Lizard Liquid Intestinal Fortitude Pepper Sauce came from The Green Iguana Bar & Grill. Chris' friend Dave stole it. He's good at stealing interesting things left on tables and bartops. The bottle is colorful and shows a weeping iguana exhaling fire. The stuff looks similar to Gator Hammock, and the scent is almost unpleasant. I tasted it and thought:
Heat V. Flavor? My first impression was of a sourness followed abruptly by a hint of fruit strangeness, then trailed by lingering heat on the tongue and roof of the mouth. I've eaten this stuff on burgers and fries before with no problem, but Chris and Dave had some gastric discomfort later on that now makes them grimace whenever they happen to see the bottle.
Tabasco Habanero. Or, as Chris likes to call it, "Are you crazy?" Another classic bottle with a red and yellow label. The aroma makes my mouth water. I took a taste and instantly thought: Hiyaaaa! Ooh! Ah! Ooooh! Cough! Hack! Ah! Ah! Ah! Need drink, need drink! Cripes!
Heat v. Flavor? Don't remember flavor--mouth burns! Exhaling is painful! Ah! Yeah...a little goes a long way with this stuff. Pant, pant...
Now the Goya Salsita Salsa Picante with Smoky Hot Chipotle Chiles may have been influenced by the lingering effects of the Tabasco Habanero because Chris says he has this at home and dips chicken right in it with no problem, and I love chipotle so much I'll lick the bottle after pouring out what I need. Eeyeahh...you might wanna make sure I'm not using chipotle on anything I'm cooking if you come over for a visit. Or soy sauce. Or teriyaki...hoisin sauce...hmmm. Better bring your own bottle. This stuff is dark diarrhea brown and just as runny with a tangy/almost sweet aroma. The label is colorful and displays two dried-up chiles which look very unappealing. It comes from Secaucus, which might explain it a little. Anyway, when I tasted this right after trying the Tabasco Habanero, I immediately thought:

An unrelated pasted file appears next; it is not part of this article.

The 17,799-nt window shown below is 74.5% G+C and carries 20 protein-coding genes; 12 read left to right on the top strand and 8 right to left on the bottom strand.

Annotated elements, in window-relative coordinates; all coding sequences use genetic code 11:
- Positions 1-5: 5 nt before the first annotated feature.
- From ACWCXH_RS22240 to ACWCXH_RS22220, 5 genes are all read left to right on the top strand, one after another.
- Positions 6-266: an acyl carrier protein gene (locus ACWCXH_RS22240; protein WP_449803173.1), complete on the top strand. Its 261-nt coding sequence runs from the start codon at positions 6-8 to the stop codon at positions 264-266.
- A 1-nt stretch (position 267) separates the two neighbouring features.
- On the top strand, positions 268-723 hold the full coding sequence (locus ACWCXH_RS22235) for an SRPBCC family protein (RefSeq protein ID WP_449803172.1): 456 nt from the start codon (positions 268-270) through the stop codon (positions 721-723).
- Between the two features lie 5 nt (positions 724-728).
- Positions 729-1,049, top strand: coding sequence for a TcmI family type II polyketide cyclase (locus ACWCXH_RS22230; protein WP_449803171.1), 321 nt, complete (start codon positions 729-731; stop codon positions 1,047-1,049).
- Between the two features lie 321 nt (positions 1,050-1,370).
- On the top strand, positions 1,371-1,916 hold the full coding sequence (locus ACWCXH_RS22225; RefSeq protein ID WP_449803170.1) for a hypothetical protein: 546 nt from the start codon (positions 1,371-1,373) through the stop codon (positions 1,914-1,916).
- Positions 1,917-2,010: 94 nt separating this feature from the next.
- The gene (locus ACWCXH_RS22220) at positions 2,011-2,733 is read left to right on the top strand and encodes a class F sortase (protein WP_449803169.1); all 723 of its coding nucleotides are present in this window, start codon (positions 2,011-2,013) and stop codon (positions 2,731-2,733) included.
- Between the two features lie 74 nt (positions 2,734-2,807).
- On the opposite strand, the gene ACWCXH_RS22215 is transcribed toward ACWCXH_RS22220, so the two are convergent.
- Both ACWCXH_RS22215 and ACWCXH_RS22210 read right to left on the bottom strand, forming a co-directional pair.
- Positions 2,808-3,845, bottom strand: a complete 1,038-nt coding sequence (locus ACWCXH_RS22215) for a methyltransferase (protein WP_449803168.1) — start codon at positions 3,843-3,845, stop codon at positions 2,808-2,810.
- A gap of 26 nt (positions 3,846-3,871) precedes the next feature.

Ngha! Nnghya! Nnghya! Ah! Ahh! Ah! Oooh! Ack! Ah! Cheese! Somebody please cut my tongue outta my head!
Heat v. Flavor? Nose running. Something charred and peppery...crap, I'm drooling....
If you recall, I was using cheese to help calm the heat between sauces. Dairy products work well for this, but I've heard bread works, too. Not for me, it doesn't. By now, I was beginning to feel a little queasy from tasting all these different sauces. I didn't want any more cheese. My lip was still burning from the Ty Ling Oil. It was all in the name of science, though! Kitchen science! Or fans! Or...I'm bored and alone and feel like writing something but don't really know what...hey...look at all them sauces! Hmmm....
Bufalo Jalapeno Mexican Hot Sauce was a refreshing and soothing delight after what I'd just gone through. It's vivid coral red in a tall bottle with a red and green and white label. The bouquet is dry and peppery and almost unpleasant. The taste?
! Mm! Mmmm! Good!
Heat v. Flavor: Wonderful in-your-face vinegar heat. I'm actually partial to the vinegar-based sauces. Sometimes I just dip chicken in vinegar and eat it.